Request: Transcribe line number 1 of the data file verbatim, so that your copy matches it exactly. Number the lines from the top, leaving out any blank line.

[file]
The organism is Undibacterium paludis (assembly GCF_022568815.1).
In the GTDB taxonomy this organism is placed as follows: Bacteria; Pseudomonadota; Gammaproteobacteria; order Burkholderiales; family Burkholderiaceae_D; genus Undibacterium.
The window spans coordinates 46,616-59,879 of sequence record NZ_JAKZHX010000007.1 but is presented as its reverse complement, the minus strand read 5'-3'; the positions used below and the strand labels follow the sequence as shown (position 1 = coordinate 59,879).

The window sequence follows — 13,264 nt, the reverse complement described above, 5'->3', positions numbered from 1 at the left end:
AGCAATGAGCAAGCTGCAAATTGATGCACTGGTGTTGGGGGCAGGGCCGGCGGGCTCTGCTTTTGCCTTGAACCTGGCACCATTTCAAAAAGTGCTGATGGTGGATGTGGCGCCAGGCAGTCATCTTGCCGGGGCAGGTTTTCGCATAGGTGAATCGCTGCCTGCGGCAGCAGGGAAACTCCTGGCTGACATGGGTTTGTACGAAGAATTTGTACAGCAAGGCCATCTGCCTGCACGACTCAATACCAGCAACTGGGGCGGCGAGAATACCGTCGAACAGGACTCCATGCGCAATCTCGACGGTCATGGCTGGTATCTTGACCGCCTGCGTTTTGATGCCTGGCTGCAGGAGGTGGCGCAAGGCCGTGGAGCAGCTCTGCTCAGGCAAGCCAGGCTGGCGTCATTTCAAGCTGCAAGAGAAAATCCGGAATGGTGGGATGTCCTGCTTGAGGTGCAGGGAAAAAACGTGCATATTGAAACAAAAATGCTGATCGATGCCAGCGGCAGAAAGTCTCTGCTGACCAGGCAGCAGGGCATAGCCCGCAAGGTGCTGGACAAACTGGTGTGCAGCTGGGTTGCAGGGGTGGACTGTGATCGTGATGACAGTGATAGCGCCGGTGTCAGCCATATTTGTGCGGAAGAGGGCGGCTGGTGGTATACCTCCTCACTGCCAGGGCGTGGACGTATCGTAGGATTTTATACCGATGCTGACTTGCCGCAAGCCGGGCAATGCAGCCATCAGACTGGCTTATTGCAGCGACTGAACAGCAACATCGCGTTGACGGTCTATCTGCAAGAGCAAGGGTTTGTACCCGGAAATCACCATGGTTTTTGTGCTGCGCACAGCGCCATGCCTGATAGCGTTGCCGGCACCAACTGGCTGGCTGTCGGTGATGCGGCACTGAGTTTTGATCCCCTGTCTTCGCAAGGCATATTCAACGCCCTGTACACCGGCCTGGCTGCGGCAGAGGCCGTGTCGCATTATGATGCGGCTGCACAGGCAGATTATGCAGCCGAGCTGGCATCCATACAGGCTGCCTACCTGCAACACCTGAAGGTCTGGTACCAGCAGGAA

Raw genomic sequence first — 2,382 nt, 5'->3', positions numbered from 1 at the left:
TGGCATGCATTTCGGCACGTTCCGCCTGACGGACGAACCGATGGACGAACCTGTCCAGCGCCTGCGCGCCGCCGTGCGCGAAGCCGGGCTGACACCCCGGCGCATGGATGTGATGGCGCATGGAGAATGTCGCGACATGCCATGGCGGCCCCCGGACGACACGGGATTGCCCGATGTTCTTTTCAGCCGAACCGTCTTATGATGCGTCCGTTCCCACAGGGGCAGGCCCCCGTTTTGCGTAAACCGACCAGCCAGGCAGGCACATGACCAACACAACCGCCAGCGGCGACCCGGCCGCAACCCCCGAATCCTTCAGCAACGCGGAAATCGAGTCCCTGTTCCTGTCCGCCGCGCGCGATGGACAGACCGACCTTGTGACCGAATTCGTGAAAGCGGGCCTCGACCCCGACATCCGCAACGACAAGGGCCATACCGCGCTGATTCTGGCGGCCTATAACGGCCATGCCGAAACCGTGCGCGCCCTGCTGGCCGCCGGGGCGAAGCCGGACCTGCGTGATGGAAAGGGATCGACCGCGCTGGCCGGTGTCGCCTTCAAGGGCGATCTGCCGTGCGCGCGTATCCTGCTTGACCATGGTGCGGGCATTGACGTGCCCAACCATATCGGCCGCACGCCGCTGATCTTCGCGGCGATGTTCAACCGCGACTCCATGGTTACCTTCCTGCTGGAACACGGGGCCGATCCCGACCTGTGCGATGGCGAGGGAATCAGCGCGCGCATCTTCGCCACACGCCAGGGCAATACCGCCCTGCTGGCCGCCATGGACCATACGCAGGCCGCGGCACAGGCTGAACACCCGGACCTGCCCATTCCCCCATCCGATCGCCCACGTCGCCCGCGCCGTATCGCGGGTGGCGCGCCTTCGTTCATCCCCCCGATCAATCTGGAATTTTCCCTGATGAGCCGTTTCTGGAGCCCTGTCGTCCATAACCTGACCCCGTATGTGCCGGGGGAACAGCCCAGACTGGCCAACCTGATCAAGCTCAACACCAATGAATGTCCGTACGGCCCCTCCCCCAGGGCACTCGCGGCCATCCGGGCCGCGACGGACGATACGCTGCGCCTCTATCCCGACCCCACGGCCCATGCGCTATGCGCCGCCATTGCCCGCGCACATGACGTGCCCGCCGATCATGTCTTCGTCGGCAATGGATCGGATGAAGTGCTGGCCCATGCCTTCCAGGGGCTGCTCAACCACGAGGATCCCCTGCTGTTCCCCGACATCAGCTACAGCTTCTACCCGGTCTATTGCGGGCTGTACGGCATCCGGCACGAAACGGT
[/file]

The organism is Undibacterium paludis (assembly GCF_022568815.1).